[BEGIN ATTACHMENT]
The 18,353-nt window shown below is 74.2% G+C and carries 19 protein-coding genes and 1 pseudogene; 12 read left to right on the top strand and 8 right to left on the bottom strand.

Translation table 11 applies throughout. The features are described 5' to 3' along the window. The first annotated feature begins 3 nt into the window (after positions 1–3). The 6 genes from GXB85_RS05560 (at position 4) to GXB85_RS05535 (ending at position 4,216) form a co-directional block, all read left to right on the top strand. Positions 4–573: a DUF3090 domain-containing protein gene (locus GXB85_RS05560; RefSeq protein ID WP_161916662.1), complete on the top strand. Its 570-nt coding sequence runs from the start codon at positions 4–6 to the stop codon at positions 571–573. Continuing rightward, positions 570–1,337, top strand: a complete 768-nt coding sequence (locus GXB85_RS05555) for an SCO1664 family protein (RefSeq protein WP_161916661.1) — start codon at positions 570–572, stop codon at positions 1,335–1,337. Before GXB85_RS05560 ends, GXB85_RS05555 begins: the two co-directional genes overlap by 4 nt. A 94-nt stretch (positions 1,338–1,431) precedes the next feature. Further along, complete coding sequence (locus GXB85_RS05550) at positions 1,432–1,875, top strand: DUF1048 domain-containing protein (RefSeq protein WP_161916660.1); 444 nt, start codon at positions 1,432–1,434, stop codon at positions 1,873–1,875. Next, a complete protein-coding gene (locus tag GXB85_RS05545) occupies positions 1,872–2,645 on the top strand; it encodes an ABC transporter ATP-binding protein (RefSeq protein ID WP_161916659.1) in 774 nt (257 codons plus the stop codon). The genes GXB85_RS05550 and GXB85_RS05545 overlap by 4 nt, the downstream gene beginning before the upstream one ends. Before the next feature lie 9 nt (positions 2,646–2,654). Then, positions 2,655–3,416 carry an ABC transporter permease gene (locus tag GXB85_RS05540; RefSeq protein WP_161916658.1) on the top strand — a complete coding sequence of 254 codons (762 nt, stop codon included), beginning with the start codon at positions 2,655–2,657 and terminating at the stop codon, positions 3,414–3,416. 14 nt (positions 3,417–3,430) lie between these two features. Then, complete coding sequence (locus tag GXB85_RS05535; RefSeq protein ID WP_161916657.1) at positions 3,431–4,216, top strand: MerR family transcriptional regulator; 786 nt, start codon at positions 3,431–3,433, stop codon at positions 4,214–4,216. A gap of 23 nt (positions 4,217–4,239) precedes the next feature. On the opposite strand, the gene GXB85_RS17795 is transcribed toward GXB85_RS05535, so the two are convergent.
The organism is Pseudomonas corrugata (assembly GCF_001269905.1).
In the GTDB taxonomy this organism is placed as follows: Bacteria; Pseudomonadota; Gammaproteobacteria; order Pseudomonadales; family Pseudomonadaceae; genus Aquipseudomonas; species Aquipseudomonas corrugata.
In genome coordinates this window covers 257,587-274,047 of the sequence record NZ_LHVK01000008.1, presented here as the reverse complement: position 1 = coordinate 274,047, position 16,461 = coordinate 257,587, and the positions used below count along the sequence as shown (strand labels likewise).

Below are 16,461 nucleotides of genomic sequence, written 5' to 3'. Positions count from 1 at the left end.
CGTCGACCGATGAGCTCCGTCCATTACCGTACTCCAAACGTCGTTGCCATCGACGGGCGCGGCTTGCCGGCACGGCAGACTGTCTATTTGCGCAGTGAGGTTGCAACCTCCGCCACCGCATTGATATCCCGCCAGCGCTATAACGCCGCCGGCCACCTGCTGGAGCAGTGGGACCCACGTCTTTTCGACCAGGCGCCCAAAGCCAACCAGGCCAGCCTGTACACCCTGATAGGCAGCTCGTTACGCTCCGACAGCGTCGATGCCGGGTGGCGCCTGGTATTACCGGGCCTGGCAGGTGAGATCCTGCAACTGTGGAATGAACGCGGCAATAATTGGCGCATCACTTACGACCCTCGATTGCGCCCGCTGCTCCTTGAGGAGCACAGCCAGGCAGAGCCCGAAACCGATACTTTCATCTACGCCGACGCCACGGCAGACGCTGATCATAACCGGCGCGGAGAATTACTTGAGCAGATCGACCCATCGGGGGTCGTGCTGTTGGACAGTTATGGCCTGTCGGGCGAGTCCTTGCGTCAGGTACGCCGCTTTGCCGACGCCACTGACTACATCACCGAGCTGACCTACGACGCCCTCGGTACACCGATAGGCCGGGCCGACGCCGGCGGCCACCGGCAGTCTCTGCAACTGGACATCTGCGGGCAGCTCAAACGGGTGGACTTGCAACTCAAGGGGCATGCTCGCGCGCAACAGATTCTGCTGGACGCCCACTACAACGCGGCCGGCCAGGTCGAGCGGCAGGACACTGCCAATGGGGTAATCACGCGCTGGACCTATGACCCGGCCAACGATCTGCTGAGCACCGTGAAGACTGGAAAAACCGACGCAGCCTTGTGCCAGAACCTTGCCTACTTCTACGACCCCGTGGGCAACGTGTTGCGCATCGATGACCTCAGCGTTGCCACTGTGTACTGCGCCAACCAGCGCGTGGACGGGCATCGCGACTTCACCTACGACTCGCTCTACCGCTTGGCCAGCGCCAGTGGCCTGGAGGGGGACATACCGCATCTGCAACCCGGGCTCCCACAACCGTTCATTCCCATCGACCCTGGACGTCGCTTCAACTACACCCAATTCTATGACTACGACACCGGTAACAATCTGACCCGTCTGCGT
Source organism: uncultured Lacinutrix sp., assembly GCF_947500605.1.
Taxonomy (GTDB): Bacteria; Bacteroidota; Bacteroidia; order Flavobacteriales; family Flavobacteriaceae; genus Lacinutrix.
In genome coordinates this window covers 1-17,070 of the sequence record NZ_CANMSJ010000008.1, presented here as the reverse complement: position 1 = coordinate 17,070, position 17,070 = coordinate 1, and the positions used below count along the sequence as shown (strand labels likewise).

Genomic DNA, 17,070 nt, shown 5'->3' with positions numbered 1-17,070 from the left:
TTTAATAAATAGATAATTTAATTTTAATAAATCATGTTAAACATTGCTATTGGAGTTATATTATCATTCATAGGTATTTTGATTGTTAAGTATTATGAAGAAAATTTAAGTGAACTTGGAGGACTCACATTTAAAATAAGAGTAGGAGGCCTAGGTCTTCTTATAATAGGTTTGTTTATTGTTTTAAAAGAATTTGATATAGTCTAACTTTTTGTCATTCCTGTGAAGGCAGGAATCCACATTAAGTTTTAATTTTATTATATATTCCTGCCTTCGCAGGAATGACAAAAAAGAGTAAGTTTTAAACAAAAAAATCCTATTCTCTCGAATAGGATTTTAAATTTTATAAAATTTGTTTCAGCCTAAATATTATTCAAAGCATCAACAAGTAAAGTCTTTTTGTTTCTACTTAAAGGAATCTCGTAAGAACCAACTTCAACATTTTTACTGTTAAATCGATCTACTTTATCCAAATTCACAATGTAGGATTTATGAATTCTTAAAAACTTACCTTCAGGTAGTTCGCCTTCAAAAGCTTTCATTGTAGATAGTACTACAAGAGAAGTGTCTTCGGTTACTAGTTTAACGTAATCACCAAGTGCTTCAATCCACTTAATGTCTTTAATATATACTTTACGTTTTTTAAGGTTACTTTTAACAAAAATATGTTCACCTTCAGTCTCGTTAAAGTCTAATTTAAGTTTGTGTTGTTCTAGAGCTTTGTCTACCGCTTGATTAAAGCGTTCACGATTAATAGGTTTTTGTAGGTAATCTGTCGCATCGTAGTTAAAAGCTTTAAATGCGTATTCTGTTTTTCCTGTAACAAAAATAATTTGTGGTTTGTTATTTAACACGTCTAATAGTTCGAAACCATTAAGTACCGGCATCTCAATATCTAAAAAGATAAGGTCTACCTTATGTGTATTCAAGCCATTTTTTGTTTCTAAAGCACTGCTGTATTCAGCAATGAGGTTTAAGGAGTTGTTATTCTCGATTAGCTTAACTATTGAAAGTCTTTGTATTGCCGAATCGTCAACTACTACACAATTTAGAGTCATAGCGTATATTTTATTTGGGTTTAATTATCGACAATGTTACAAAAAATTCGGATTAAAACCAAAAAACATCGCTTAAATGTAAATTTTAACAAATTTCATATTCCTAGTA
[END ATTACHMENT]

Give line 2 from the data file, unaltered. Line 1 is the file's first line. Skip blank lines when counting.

Translation table 11 applies throughout. The features are described 5' to 3' along the window. The first annotated feature begins 3 nt into the window (after positions 1–3). The 6 genes from GXB85_RS05560 (at position 4) to GXB85_RS05535 (ending at position 4,216) form a co-directional block, all read left to right on the top strand. Positions 4–573: a DUF3090 domain-containing protein gene (locus GXB85_RS05560; RefSeq protein ID WP_161916662.1), complete on the top strand. Its 570-nt coding sequence runs from the start codon at positions 4–6 to the stop codon at positions 571–573. Continuing rightward, positions 570–1,337, top strand: a complete 768-nt coding sequence (locus GXB85_RS05555) for an SCO1664 family protein (RefSeq protein WP_161916661.1) — start codon at positions 570–572, stop codon at positions 1,335–1,337. Before GXB85_RS05560 ends, GXB85_RS05555 begins: the two co-directional genes overlap by 4 nt. A 94-nt stretch (positions 1,338–1,431) precedes the next feature. Further along, complete coding sequence (locus GXB85_RS05550) at positions 1,432–1,875, top strand: DUF1048 domain-containing protein (RefSeq protein WP_161916660.1); 444 nt, start codon at positions 1,432–1,434, stop codon at positions 1,873–1,875. Next, a complete protein-coding gene (locus tag GXB85_RS05545) occupies positions 1,872–2,645 on the top strand; it encodes an ABC transporter ATP-binding protein (RefSeq protein ID WP_161916659.1) in 774 nt (257 codons plus the stop codon). The genes GXB85_RS05550 and GXB85_RS05545 overlap by 4 nt, the downstream gene beginning before the upstream one ends. Before the next feature lie 9 nt (positions 2,646–2,654). Then, positions 2,655–3,416 carry an ABC transporter permease gene (locus tag GXB85_RS05540; RefSeq protein WP_161916658.1) on the top strand — a complete coding sequence of 254 codons (762 nt, stop codon included), beginning with the start codon at positions 2,655–2,657 and terminating at the stop codon, positions 3,414–3,416. 14 nt (positions 3,417–3,430) lie between these two features. Then, complete coding sequence (locus tag GXB85_RS05535; RefSeq protein ID WP_161916657.1) at positions 3,431–4,216, top strand: MerR family transcriptional regulator; 786 nt, start codon at positions 3,431–3,433, stop codon at positions 4,214–4,216. A gap of 23 nt (positions 4,217–4,239) precedes the next feature. On the opposite strand, the gene GXB85_RS17795 is transcribed toward GXB85_RS05535, so the two are convergent.